The Gift, Kaufland’s Mother’s Day commercial |
The creative team over at visual distractions created a 2.5-minute continuous camera move with the Milo to tell the story of a woman’s life starting in the mid-60s from childhood to adult, covering the various stages of her life, ultimately portraying the declaration of love and gratitude for all mothers.
“Central to the concept was to show the passage of time connecting the moments emotionally with one another without losing sight of our protagonist, the mother. This almost ‘dance around the characters with the camera’ spanning 60 years would really not have been possible without the MILO. I knew that going in and was lucky enough to have a team that built on that vision.” says Director Sinem Sakaoglu.
The intricate play between the camera work and the acting was choreographed and rehearsed with stand-in actors in a 1:1 dummy set well ahead of the shoot.
“We were aware that everything we would have prepared as a 3d animatic or 2D storyboard would not have matched the realities of the set and acting. So we decided instead to invest this time in a live-action previs, which served as the backbone of the shoot. The level of improvisation and creative play this approach allowed us is one that’s usually not associated with motion control shoots.” says Motion Control Supervisor Julian Hermannsen.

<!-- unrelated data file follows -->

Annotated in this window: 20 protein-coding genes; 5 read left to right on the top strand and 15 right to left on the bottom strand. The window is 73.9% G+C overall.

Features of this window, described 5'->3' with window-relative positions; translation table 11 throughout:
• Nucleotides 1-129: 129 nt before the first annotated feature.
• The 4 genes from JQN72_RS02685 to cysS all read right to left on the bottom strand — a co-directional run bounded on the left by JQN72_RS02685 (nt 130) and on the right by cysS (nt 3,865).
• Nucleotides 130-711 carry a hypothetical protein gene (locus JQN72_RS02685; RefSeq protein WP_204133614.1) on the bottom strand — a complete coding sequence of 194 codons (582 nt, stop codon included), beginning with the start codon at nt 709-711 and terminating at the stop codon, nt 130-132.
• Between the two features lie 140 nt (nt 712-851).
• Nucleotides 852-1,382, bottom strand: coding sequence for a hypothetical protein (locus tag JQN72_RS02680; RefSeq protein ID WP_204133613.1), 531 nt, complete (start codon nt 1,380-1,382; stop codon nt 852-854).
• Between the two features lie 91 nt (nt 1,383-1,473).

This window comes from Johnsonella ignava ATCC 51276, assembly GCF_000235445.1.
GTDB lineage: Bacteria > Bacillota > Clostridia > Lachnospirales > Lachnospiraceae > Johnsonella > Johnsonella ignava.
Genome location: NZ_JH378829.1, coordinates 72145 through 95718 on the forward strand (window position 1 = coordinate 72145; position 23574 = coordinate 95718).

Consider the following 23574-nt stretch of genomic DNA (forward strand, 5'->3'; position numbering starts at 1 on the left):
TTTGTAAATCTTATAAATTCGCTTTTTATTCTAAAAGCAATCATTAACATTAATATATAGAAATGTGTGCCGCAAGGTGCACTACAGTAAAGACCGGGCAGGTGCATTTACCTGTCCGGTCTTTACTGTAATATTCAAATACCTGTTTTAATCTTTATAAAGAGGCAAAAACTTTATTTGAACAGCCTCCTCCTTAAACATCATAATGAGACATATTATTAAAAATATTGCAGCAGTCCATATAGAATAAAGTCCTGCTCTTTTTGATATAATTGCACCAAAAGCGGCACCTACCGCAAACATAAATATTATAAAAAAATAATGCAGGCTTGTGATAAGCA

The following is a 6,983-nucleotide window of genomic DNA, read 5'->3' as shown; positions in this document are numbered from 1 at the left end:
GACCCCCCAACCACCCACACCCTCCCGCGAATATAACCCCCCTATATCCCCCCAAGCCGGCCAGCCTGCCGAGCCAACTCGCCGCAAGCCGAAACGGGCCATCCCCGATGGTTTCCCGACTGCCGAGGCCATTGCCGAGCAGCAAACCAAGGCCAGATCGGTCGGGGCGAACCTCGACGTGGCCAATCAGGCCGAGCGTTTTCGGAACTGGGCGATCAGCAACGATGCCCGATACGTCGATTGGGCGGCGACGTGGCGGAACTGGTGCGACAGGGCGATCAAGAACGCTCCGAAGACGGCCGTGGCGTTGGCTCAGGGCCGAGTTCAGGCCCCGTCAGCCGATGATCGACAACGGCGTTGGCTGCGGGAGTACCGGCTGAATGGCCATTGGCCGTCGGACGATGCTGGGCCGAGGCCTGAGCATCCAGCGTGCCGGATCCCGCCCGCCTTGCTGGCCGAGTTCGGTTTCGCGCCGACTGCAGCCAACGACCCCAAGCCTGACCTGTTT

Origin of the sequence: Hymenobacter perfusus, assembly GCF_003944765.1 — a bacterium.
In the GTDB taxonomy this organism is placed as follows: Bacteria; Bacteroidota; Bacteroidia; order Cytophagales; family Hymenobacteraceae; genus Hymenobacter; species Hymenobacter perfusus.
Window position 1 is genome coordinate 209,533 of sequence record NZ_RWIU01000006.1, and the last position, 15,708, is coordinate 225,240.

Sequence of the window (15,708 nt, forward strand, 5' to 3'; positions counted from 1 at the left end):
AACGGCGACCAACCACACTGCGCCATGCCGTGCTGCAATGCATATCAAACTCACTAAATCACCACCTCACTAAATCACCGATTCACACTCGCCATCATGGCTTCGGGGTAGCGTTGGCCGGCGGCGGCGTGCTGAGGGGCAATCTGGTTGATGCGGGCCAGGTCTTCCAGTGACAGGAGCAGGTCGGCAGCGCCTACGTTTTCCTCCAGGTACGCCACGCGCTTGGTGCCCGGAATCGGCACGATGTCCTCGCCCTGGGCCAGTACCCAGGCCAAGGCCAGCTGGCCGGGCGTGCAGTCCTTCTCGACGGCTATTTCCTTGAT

The team created some ideas based on the camera movement, on transitions they wanted to achieve and on the actors’ interactions. This resulted in being able to take this locked final camera move to the set and focus on other creative and demanding aspects of the shoot. Here you can see parts of the previs side by side with the final result.
Previs Making of
Sinem Sakaoglu concluded:
“I feel the MILO was so central to this concept, that it was almost like one of the actors. This put an immense amount of responsibility on our motion control team and I’m quite proud of their unique achievement.”
To learn more about the Milo motion control rig click here
Director: Sinem Sakaoglu
DoP: Frank Griebe
Motion Control Supervisor: Julian Hermannsen